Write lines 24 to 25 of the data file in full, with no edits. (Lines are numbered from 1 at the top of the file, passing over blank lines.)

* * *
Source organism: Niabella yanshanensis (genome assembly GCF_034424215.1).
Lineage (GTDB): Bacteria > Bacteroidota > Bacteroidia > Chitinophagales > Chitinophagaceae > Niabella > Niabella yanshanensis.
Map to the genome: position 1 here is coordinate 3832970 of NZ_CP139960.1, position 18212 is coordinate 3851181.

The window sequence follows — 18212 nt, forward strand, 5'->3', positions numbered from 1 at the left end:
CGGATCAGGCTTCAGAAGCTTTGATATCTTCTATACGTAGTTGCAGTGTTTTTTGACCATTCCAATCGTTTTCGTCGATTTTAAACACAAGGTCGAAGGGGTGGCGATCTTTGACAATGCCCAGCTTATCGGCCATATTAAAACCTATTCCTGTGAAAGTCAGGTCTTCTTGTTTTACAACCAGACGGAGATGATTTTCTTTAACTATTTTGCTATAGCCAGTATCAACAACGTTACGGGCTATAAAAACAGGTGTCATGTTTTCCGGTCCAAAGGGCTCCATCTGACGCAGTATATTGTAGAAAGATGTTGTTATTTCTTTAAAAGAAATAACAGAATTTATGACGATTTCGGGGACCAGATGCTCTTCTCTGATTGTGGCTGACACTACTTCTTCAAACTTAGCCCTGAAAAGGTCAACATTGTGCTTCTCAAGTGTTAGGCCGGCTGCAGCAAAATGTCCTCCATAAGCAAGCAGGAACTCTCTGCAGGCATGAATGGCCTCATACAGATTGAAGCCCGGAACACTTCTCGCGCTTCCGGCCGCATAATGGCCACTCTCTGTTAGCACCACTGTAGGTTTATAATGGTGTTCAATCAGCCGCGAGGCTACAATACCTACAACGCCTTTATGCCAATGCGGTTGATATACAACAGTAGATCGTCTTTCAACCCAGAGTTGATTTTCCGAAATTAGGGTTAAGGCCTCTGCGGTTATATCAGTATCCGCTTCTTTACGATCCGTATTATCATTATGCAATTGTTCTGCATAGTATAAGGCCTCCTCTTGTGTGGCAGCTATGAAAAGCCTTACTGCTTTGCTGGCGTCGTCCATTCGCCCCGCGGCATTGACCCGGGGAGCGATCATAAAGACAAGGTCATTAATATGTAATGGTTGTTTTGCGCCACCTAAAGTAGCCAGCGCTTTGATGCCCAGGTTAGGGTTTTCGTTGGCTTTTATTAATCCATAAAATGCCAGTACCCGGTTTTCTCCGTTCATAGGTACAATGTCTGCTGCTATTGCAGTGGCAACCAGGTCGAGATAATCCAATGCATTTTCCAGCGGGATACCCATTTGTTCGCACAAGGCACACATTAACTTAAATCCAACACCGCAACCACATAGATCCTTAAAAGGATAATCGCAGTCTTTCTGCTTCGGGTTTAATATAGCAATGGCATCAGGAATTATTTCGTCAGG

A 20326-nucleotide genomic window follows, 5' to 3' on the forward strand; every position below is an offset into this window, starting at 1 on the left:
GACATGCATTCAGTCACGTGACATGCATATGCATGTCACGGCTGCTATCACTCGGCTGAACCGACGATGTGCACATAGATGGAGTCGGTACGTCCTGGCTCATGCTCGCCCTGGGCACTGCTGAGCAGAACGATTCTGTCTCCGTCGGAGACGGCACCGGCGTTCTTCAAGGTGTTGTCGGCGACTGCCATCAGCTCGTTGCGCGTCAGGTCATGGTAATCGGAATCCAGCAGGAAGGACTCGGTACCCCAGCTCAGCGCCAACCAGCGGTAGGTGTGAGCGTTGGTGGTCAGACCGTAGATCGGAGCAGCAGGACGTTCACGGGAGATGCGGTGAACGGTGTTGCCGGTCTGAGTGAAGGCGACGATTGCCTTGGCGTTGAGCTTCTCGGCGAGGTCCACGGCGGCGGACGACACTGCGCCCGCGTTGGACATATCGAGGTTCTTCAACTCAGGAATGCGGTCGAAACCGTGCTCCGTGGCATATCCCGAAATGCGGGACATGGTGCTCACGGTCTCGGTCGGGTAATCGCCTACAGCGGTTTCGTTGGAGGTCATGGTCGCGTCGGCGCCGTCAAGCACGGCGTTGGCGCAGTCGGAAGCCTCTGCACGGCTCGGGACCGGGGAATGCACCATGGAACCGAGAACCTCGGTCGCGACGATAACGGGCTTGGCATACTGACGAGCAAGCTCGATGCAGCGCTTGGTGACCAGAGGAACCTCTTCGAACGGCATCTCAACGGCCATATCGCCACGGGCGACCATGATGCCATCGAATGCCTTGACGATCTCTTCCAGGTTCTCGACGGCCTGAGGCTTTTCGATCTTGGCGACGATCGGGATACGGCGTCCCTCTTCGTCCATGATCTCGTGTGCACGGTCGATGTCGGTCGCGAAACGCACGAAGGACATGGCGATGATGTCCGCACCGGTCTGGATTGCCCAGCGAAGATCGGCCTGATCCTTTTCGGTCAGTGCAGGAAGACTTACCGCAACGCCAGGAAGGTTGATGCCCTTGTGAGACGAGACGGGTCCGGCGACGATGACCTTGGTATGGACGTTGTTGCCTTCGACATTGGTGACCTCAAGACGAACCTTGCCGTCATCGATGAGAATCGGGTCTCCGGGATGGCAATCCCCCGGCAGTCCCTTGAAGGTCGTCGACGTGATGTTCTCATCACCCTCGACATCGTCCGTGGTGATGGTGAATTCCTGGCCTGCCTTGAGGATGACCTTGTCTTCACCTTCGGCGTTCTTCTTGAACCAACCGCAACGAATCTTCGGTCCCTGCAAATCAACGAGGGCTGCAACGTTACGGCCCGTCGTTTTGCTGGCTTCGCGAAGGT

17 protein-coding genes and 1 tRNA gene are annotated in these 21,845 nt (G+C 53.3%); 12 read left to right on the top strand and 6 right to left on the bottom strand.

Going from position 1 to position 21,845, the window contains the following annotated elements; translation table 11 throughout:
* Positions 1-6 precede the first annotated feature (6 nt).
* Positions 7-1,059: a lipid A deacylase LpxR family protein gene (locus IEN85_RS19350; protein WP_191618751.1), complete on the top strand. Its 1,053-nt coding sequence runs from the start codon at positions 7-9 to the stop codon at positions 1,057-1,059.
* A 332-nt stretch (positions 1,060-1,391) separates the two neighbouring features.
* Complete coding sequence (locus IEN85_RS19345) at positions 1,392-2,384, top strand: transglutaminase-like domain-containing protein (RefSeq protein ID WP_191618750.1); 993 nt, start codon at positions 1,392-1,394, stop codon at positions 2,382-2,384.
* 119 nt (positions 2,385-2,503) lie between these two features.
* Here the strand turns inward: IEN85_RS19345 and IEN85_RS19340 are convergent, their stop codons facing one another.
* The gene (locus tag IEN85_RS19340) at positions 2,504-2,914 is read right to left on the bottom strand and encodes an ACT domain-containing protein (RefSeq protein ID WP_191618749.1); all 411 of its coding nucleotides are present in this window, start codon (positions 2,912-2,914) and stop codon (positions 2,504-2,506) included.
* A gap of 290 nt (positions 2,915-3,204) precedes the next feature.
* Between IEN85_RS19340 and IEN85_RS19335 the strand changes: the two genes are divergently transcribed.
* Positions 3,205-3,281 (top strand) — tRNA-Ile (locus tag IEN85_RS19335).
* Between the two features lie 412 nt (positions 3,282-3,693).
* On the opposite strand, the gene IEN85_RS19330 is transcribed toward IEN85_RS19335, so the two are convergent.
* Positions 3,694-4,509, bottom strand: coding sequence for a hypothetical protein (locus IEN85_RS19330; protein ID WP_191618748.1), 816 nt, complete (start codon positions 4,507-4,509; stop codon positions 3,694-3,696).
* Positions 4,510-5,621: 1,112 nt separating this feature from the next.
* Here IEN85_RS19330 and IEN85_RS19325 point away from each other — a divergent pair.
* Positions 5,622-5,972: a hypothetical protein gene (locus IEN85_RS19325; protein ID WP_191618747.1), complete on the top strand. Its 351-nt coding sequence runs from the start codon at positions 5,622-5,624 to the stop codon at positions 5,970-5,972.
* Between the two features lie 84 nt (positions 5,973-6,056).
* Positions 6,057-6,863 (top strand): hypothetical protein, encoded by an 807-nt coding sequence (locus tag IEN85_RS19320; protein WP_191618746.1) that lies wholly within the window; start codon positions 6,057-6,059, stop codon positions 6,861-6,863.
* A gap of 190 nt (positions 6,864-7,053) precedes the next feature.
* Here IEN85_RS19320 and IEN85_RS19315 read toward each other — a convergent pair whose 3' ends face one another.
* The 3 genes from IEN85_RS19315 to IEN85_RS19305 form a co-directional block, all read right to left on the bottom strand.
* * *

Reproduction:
* Here IEN85_RS19330 and IEN85_RS19325 point away from each other — a divergent pair.
* Positions 5,622-5,972: a hypothetical protein gene (locus IEN85_RS19325; protein ID WP_191618747.1), complete on the top strand. Its 351-nt coding sequence runs from the start codon at positions 5,622-5,624 to the stop codon at positions 5,970-5,972.